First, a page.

The Grampy Trap
Holding sway in her regal armchair,
Nan says you could have at least
had a bloody shave as I kiss her.
It is the day she is Ninety:
photograph placed in the local newspaper,
the red beret she wore to Blackpool.
China sets unused for aeons
are liberated from cabinets, sideboards.
The clack of fine-bone cups and saucers.
Aunties serve a century's worth
of sandwiches, pork pies, vol-au-vents,
Bell's whisky and luncheon meat.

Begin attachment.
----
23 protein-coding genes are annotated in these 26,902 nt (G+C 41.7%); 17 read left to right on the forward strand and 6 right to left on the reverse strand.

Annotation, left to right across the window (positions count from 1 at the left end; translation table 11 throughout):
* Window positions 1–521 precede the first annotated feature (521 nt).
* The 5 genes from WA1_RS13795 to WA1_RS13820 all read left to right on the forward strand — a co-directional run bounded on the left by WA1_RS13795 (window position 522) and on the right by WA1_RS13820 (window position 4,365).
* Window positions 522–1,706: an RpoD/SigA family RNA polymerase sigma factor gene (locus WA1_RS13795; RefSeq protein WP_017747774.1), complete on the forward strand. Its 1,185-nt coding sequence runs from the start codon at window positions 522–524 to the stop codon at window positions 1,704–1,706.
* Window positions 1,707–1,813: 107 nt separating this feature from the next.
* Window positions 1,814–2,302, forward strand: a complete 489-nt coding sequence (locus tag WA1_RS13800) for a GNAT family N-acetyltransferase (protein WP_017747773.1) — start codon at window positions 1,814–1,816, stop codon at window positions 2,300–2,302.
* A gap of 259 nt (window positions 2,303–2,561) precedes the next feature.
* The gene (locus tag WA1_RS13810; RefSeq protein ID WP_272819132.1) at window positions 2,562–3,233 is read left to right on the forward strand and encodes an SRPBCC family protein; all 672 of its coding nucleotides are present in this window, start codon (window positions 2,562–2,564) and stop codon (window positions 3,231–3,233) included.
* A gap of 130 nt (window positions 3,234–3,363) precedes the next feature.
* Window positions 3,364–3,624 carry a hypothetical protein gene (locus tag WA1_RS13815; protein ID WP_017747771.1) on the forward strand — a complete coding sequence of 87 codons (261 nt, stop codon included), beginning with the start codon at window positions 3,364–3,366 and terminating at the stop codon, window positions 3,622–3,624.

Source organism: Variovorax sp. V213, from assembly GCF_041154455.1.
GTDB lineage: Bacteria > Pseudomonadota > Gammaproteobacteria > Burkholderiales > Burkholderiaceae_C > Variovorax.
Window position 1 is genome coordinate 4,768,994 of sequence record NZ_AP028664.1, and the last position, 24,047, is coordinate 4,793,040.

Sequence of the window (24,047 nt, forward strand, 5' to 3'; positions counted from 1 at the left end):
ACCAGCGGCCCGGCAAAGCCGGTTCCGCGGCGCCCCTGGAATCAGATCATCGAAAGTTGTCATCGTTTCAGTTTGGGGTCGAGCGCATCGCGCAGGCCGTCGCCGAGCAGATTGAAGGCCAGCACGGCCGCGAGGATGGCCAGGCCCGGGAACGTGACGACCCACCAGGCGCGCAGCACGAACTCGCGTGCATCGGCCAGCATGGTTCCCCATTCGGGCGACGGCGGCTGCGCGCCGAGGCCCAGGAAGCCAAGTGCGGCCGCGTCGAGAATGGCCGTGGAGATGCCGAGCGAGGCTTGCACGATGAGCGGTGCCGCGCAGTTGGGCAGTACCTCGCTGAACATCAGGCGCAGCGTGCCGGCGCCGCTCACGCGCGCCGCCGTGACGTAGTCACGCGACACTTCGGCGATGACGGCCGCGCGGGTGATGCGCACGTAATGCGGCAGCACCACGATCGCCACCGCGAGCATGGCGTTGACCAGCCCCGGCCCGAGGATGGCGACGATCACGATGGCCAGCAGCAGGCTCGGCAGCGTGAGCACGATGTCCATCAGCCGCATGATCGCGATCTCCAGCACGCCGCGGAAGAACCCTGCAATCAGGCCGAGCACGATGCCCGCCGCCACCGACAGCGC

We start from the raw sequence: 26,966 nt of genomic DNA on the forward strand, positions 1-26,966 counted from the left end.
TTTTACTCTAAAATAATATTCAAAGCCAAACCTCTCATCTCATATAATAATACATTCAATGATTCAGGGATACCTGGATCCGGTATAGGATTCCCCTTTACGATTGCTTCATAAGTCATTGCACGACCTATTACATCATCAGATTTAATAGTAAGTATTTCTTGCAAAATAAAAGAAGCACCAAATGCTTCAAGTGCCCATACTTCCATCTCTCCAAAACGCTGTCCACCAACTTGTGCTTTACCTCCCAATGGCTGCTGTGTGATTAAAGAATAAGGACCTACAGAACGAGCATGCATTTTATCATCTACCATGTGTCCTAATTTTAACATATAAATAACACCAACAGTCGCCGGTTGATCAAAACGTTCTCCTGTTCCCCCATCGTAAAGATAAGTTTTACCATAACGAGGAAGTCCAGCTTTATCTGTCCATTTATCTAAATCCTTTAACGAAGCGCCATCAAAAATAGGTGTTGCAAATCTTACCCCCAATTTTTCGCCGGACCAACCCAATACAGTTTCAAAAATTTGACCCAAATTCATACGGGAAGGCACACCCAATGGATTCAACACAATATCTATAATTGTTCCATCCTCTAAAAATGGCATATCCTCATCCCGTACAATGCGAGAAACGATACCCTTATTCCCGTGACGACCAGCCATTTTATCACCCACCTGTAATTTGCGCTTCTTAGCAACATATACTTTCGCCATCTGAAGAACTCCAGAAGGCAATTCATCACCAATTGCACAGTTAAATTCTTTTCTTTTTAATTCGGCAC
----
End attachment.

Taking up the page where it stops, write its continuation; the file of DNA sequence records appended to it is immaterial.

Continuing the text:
In the back yard, past the disused toilet,
the alley door swings against brick,
as if kicked back each time it shuts.
Beyond the warm clamour of the sitting room,
the unhinged door slams as if a faraway cannon
is dredging the docks for the drowned.
As children, we would place a water-bucket on top,
balancing on a stricken wheelbarrow to reach.
The Grampy Trap set for the faceless man
who left and never stopped leaving.
Published in The Stony Thursday Book